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Sendle has sights set on Australia Post


James Chin Moody Sendle

The courier delivery service is on track to have more drop-off locations than Aus Post by 2020.

With the business world becoming increasingly interconnected, and the development of ecommerce opening local businesses up to the world, affordable parcel delivery services are now vital for small businesses. The advent of retail giants such as Amazon has revolutionised the way consumers shop and radically transformed the way small businesses operate.

But Australia is a different story, with Australia Post enjoying an almost 200-year monopoly on the local postal industry. We spoke to James Chin-Moody, founder and CEO of Sendle, Australia's fastest-growing small business courier service, about Sendle's plans for taking on Australia Post.

What do you think is the key to Sendle's uptake?

Sendle was designed and built to support small business and help them thrive. We have focused in on what small businesses really need from parcel delivery, such as door-to-door delivery; affordable, national flat rates; customer support; and 24/7 drop off at more convenient locations.

Suburbs with the biggest uptake of our 24/7 drop-off service have up to four Australia Post establishments in the same suburb. The message is clear — time-poor small business owners want the flexibility and convenient delivery options offered by Sendle.

Sendle's powerful dashboard tools offer high quality customer support and tracking, which also mean that Sendle takes responsibility for the post-purchase experience, delivering superior customer experience.

Sendle is also cheaper and more convenient than traditional parcel delivery and 100% carbon neutral. This means our customers save on shipping and can reinvest those savings or pass them on to their customers.

How have Sendle been able to target more drop-off locations than Australia Post?

Small business owners can spend around 40% of their time on admin and logistics, which is enormous. At Sendle, we believe it is imperative to maximise convenience for these small business owners, and that means creating a parcel drop-off network that is as extensive and accessible as possible.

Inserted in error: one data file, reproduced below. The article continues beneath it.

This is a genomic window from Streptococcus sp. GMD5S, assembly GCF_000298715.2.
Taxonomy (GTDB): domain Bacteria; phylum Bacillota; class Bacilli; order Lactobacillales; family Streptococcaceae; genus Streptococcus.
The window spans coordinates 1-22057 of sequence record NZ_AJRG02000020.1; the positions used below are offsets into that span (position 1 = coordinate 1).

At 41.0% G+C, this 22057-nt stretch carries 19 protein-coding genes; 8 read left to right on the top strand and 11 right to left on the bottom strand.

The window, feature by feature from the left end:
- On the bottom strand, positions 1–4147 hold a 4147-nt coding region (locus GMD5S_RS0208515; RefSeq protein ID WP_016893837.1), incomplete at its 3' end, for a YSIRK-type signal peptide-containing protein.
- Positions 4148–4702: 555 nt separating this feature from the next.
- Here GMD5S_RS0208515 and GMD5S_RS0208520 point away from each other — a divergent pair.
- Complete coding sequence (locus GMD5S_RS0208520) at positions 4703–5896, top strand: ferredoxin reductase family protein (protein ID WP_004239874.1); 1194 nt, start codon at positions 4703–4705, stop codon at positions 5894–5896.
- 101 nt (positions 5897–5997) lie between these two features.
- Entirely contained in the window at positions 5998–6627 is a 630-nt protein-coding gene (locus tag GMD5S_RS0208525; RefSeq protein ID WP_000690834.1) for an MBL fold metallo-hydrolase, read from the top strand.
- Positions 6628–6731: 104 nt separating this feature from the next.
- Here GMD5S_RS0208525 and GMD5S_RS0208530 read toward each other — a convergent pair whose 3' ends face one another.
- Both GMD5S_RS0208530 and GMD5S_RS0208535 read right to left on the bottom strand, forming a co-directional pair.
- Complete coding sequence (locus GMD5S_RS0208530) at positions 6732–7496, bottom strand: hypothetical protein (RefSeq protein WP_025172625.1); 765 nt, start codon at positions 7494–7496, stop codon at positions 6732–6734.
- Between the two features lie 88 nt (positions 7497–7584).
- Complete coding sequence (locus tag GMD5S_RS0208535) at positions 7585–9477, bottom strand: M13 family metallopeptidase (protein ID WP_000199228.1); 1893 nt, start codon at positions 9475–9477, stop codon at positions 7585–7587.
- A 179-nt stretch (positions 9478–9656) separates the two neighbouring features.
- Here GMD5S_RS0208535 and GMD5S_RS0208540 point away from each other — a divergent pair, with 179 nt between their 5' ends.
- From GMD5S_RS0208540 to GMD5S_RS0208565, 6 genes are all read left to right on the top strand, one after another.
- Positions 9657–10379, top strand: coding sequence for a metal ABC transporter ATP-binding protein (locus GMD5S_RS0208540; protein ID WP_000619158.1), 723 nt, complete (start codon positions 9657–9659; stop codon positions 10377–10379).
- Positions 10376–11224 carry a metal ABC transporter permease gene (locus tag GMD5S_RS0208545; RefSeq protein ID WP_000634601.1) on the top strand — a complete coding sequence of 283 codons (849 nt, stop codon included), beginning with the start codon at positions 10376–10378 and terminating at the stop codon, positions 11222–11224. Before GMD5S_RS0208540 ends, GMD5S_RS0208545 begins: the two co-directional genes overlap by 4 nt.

Through a partnership with HUBBED and BP, we have been able to create hundreds of 24/7 parcel drop-off and collection points across BP service stations as well as owner-operated newsagents and pharmacies within Australia. We will be adding thousands more as we continue to empower small businesses to thrive

What are the benefits of using Sendle over going with Aus Post?

When it comes to delivery, Sendle champions small businesses and sustainability. We are Australia's first 100% carbon-neutral delivery service and a certified B Corporation. We are more convenient, we pick up from the customer and are up to 72% cheaper than standard parcel post. While Australia Post has tried to stamp out competition, Sendle has been busy unlocking the power of big business logistics – convenience and affordability – for the smaller end of town.

What are the plans for Sendle beyond 2020? Where do you see the postal industry in five years?

The pace of technological evolution means we should be prepared to expect self-driving vehicles, drones and robots play pivotal roles across all industries, parcel delivery included. The uptake of this within the next five years will be highly dependent on a number of factors, but we will start to see elements of this digitisation begin to infiltrate. At Sendle, we will continue to be driven by our ethos to help small businesses thrive, and that will include ensuring they too benefit from new technologies which large corporations adopt.

We will also see a continued commitment to ethical and sustainable business. Sendle already champions sustainability in the industry, but it will be a welcome change when big businesses take action to join us. With ecommerce growing at such a rapid rate, we all need to take responsibility for the environmental impact the "age of Amazon" has on the world. This isn't just a "nice to have" for the industry; it's an imperative.

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